"It helps them, it helps the food bank and it helps me feel like I can contribute something," Hughes says.

A family of four poses in style on their lawn.

Hughes makes sure to keep herself and her clients safe by by using a long lens and wearing a mask. Because all of her clients are local, she's able to reach each one by car. "We won't have any physical contact," she says. 

Hughes has received positive feedback on her portraits and is working directly with the food bank to generate more support for its Covid-19 fund. "The response has been so gracious," she says. "I can't wait to see where it goes."

3. Elizabeth Dranitzke

Elizabeth Dranitzke, 52, has been self-employed as a photographer for 19 years. But due to the pandemic, the Washington, D.C. resident hasn't been able to work in her studio since March. In response, Dranitzke started pursuing photography in a new way with her "Porchtraits" project, inspired in part by the work of other photographers.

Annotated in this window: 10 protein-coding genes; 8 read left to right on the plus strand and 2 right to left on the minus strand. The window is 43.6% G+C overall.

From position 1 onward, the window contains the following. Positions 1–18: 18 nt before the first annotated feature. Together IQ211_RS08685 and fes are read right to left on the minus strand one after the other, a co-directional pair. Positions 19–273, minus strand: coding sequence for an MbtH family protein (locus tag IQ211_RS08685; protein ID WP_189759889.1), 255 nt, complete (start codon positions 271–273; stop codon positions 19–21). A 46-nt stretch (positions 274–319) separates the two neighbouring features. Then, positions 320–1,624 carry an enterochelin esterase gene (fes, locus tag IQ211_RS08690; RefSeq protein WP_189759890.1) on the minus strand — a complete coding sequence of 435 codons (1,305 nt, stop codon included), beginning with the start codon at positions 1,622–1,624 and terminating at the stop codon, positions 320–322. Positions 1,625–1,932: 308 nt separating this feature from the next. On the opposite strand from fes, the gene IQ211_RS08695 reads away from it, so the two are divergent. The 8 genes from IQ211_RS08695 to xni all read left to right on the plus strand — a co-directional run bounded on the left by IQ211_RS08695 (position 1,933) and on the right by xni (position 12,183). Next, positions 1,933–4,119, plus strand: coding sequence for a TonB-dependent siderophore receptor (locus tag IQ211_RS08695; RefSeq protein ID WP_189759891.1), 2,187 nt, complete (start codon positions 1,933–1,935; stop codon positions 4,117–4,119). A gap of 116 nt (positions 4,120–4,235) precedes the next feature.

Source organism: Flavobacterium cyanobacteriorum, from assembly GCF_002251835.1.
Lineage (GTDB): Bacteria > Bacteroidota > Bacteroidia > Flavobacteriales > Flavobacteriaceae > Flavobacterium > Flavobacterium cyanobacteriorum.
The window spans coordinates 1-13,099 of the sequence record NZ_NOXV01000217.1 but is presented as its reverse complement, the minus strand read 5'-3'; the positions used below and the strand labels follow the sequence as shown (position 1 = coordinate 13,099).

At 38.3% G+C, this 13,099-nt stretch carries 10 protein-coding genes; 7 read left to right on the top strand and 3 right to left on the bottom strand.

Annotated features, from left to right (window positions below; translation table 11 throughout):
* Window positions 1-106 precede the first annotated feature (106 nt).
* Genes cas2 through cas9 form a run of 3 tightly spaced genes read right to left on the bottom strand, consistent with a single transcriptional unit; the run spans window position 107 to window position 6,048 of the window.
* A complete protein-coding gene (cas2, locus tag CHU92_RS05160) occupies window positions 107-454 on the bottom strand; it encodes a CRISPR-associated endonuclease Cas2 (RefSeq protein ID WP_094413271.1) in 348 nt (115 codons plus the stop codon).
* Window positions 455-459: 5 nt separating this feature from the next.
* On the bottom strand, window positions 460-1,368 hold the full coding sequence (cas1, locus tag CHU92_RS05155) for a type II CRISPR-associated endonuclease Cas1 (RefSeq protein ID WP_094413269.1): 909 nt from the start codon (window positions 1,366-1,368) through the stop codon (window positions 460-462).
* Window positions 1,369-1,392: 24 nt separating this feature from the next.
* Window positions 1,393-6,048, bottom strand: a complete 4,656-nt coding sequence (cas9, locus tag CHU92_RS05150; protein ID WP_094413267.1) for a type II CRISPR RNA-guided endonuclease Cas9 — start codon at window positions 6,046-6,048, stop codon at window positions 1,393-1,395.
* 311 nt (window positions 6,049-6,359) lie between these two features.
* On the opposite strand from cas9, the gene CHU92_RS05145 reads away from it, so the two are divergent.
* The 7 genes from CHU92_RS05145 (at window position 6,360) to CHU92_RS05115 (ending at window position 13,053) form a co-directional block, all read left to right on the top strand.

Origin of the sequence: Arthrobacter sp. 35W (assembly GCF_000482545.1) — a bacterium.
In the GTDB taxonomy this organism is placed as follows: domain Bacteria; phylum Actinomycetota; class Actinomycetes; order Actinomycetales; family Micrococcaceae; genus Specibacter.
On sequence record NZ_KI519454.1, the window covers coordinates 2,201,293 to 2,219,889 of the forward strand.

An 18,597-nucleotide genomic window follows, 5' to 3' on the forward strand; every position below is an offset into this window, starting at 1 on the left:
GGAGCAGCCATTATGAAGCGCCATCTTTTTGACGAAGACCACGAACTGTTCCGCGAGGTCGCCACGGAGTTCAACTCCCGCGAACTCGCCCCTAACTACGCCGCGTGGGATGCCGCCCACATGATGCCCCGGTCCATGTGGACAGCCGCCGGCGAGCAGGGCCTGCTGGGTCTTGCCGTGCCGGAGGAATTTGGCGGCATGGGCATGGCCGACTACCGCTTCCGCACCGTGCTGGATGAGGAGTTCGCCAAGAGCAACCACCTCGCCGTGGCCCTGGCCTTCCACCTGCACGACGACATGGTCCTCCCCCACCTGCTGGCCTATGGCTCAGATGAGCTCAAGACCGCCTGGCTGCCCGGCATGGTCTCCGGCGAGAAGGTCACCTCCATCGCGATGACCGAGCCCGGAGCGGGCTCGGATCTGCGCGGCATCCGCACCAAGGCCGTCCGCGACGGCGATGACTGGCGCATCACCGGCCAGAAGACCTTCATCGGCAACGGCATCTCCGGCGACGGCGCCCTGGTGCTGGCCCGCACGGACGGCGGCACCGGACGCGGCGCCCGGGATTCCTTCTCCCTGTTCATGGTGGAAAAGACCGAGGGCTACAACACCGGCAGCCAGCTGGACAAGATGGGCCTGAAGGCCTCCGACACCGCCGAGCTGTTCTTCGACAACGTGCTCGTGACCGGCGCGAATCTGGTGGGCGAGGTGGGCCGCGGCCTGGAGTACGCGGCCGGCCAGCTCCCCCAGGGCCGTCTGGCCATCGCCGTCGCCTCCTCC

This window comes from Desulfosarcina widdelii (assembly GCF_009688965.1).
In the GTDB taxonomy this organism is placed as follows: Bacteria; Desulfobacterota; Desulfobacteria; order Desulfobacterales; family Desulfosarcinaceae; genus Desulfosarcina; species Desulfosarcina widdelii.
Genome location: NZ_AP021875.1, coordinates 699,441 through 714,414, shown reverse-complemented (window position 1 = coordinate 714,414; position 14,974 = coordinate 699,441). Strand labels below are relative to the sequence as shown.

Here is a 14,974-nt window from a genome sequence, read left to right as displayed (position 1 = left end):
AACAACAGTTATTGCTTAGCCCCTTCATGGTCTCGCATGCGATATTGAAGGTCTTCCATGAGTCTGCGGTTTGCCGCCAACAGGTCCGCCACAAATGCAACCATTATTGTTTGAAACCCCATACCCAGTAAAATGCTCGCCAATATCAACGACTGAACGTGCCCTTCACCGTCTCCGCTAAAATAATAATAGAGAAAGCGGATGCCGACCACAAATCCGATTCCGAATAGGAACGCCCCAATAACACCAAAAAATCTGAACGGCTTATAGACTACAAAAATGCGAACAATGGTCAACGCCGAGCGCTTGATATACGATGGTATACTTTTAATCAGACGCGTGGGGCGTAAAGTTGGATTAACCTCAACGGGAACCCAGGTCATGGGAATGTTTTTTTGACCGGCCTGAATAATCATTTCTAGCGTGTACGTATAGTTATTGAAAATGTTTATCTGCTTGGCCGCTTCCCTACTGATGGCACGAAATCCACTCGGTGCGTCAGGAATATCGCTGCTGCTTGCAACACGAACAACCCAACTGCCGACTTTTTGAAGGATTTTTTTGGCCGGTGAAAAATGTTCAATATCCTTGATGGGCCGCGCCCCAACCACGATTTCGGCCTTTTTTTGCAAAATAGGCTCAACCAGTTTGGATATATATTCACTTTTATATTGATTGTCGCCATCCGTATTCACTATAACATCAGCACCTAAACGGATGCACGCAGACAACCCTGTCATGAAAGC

Through "Porchtraits," Dranitzke takes long distance portraits of families in the D.C. area and asks that the families she photographs make a donation to organizations like Serve Your City, a nonprofit that provides support to underprivileged D.C. students. Amid the pandemic, Serve Your City has been delivering food and supplies to families, and is working to get students technology and internet access so that they can participate in online classes.

"People have been super supportive and appreciative," Dranitzke says. "We know we all feel the same way; we want to help, but we don't know what to do."

To stay safe, Dranitzke maintains proper distance between herself and the clients she photographs. She uses a zoom lens on her camera and makes sure to wear a mask.

Dranitzke captures a pair of renters on her block. Source: ELIZABETH DRANITZKE